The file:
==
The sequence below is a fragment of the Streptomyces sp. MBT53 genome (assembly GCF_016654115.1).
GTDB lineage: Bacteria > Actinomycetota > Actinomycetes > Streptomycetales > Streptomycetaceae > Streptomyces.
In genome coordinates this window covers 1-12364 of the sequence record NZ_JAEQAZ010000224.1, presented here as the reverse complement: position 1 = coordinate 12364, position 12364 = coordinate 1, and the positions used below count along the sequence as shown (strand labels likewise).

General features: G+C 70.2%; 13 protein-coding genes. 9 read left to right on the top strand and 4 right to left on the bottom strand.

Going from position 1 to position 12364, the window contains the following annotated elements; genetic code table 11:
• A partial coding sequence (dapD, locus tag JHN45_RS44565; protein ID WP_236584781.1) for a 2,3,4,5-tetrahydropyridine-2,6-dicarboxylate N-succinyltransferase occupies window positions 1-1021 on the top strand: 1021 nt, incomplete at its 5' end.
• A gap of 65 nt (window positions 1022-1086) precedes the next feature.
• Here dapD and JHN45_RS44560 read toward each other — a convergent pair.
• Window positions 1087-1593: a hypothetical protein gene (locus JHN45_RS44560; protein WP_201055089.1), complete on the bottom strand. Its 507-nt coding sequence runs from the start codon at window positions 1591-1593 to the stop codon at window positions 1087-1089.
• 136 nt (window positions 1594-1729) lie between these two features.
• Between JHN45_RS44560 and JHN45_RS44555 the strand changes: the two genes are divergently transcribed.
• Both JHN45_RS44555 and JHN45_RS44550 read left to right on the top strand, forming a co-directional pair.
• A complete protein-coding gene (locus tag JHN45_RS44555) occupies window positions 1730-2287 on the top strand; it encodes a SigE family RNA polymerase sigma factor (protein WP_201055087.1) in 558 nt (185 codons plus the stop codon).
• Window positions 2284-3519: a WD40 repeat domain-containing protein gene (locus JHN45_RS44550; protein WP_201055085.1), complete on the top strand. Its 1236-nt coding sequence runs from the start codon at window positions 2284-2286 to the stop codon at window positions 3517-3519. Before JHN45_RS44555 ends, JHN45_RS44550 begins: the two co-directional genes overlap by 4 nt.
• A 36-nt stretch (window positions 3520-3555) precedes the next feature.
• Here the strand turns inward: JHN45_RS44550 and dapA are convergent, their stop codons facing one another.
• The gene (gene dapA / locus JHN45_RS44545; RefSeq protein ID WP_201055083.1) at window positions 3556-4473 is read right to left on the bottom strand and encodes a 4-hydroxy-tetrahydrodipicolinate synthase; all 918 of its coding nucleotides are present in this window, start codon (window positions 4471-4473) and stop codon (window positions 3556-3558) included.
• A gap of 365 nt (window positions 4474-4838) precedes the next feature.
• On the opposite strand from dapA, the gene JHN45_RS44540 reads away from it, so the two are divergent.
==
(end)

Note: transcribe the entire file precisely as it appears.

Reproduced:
The sequence below is a fragment of the Streptomyces sp. MBT53 genome (assembly GCF_016654115.1).
GTDB lineage: Bacteria > Actinomycetota > Actinomycetes > Streptomycetales > Streptomycetaceae > Streptomyces.
In genome coordinates this window covers 1-12364 of the sequence record NZ_JAEQAZ010000224.1, presented here as the reverse complement: position 1 = coordinate 12364, position 12364 = coordinate 1, and the positions used below count along the sequence as shown (strand labels likewise).

General features: G+C 70.2%; 13 protein-coding genes. 9 read left to right on the top strand and 4 right to left on the bottom strand.

Going from position 1 to position 12364, the window contains the following annotated elements; genetic code table 11:
• A partial coding sequence (dapD, locus tag JHN45_RS44565; protein ID WP_236584781.1) for a 2,3,4,5-tetrahydropyridine-2,6-dicarboxylate N-succinyltransferase occupies window positions 1-1021 on the top strand: 1021 nt, incomplete at its 5' end.
• A gap of 65 nt (window positions 1022-1086) precedes the next feature.
• Here dapD and JHN45_RS44560 read toward each other — a convergent pair.
• Window positions 1087-1593: a hypothetical protein gene (locus JHN45_RS44560; protein WP_201055089.1), complete on the bottom strand. Its 507-nt coding sequence runs from the start codon at window positions 1591-1593 to the stop codon at window positions 1087-1089.
• 136 nt (window positions 1594-1729) lie between these two features.
• Between JHN45_RS44560 and JHN45_RS44555 the strand changes: the two genes are divergently transcribed.
• Both JHN45_RS44555 and JHN45_RS44550 read left to right on the top strand, forming a co-directional pair.
• A complete protein-coding gene (locus tag JHN45_RS44555) occupies window positions 1730-2287 on the top strand; it encodes a SigE family RNA polymerase sigma factor (protein WP_201055087.1) in 558 nt (185 codons plus the stop codon).
• Window positions 2284-3519: a WD40 repeat domain-containing protein gene (locus JHN45_RS44550; protein WP_201055085.1), complete on the top strand. Its 1236-nt coding sequence runs from the start codon at window positions 2284-2286 to the stop codon at window positions 3517-3519. Before JHN45_RS44555 ends, JHN45_RS44550 begins: the two co-directional genes overlap by 4 nt.
• A 36-nt stretch (window positions 3520-3555) precedes the next feature.
• Here the strand turns inward: JHN45_RS44550 and dapA are convergent, their stop codons facing one another.
• The gene (gene dapA / locus JHN45_RS44545; RefSeq protein ID WP_201055083.1) at window positions 3556-4473 is read right to left on the bottom strand and encodes a 4-hydroxy-tetrahydrodipicolinate synthase; all 918 of its coding nucleotides are present in this window, start codon (window positions 4471-4473) and stop codon (window positions 3556-3558) included.
• A gap of 365 nt (window positions 4474-4838) precedes the next feature.
• On the opposite strand from dapA, the gene JHN45_RS44540 reads away from it, so the two are divergent.